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Math Help - proof that (p=>q) is the same as (not p => not q)

  1. #16
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    ok - now I got it!!!

    My mistrake was that I assumed the headings in both the tables were the same!!





    And of course they are not!

    You all saw the difference in the headings - I did not - I just assumed that I had the same headings! A very very stupid mistake.

    Anyway just to conclude this thread - re-reading the definitions helped be realize my mistake.

    converse: q -> p
    ===========
    the hypothesis and the conclusion switch places -- the conclusion becomes the hypothesis, the hypothesis becomes the conclusion

    inverse: not p -> not q
    ===============
    negate both the hypothesis and the conclusion

    contrapositive
    =========
    (a combination of the converse and the inverse): not q -> not p
    negate and switch the hypothesis and the conclusion

    Thanks for your help - I got there eventually.

    Jason
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  2. #17
    Super Member Gamma's Avatar
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    Another exercise for you

    can you prove the converse and inverse are logically equivalent?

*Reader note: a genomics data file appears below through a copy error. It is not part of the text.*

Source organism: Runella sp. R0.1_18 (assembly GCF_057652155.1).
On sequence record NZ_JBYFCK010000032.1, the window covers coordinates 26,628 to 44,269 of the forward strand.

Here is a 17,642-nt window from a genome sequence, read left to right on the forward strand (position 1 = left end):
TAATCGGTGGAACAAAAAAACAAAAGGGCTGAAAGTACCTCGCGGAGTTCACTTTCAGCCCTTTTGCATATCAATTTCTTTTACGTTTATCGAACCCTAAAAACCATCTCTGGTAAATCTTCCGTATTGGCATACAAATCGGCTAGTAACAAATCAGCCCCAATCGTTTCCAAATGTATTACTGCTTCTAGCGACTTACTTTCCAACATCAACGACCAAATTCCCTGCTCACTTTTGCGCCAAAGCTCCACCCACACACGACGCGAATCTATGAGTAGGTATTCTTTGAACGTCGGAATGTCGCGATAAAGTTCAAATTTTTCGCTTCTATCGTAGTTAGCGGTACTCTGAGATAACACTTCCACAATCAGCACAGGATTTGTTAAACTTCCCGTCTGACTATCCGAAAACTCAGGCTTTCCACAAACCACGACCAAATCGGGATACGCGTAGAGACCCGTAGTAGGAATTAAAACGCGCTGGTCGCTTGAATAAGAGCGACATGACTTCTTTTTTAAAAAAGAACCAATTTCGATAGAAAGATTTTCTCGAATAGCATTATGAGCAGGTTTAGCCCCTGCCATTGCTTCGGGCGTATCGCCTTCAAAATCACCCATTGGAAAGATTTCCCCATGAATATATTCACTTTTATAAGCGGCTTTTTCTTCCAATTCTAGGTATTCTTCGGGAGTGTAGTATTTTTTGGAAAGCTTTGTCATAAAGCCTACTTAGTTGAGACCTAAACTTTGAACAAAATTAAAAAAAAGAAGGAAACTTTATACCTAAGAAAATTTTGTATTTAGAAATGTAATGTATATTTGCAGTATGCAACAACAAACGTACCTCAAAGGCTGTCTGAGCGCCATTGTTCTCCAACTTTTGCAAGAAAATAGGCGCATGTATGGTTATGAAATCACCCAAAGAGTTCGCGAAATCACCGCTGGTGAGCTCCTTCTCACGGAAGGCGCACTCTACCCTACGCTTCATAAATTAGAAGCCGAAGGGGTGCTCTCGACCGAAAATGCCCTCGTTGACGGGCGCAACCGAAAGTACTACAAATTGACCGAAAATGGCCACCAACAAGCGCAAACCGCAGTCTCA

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  3. #18
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    For what its worth.....


    assuming i got this right.

    (not p => not q) <=> (q => p)
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  4. #19
    Super Member Gamma's Avatar
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    Spot on! I think you have it figured out now.
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  5. #20
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    yep, i think so too.

    I have actually started to blog everything for dummies (i.e me) while I go along Jasoninclass&#039;s Blog
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  6. #21
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    Quote Originally Posted by jasonfranklin View Post
    Hi Plato,

    This is a nightmare.

    How can both tables be true?

    I want to be able to show that this table is true.



    It is clear why the p=>q colums gets those values. (p=>q) is only false when p is true and q is false. But.....Why on earth does the (not q => not p) column get those values? based on what?
    Based on the definition of =>, of course. a=> b is true in all cases except when a is true and b is false. That means that ~Q=> ~P is true in all cases except the on where ~Q is true (i.e. Q is false) and ~P is false (i.e. P is true). If you look at the last column you will see "1" ("true") in all rows except the one where P= 1 (P is true) and Q= 0 (Q is false).

    By the way, have you realized that you started by talking about "not p => not q" which is certainly NOT the contrapositive you are now talking about "not q=> not p".
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  7. #22
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    Hallsofivy, many thanks for your feedback at this.

    I got there eventually - I realized the mistake I was making at the end of the day and documented it earlier on in the thread.

    Thanks!
    Last edited by jasonfranklin; August 5th 2009 at 10:54 PM. Reason: not to plato - but to hallsofivy
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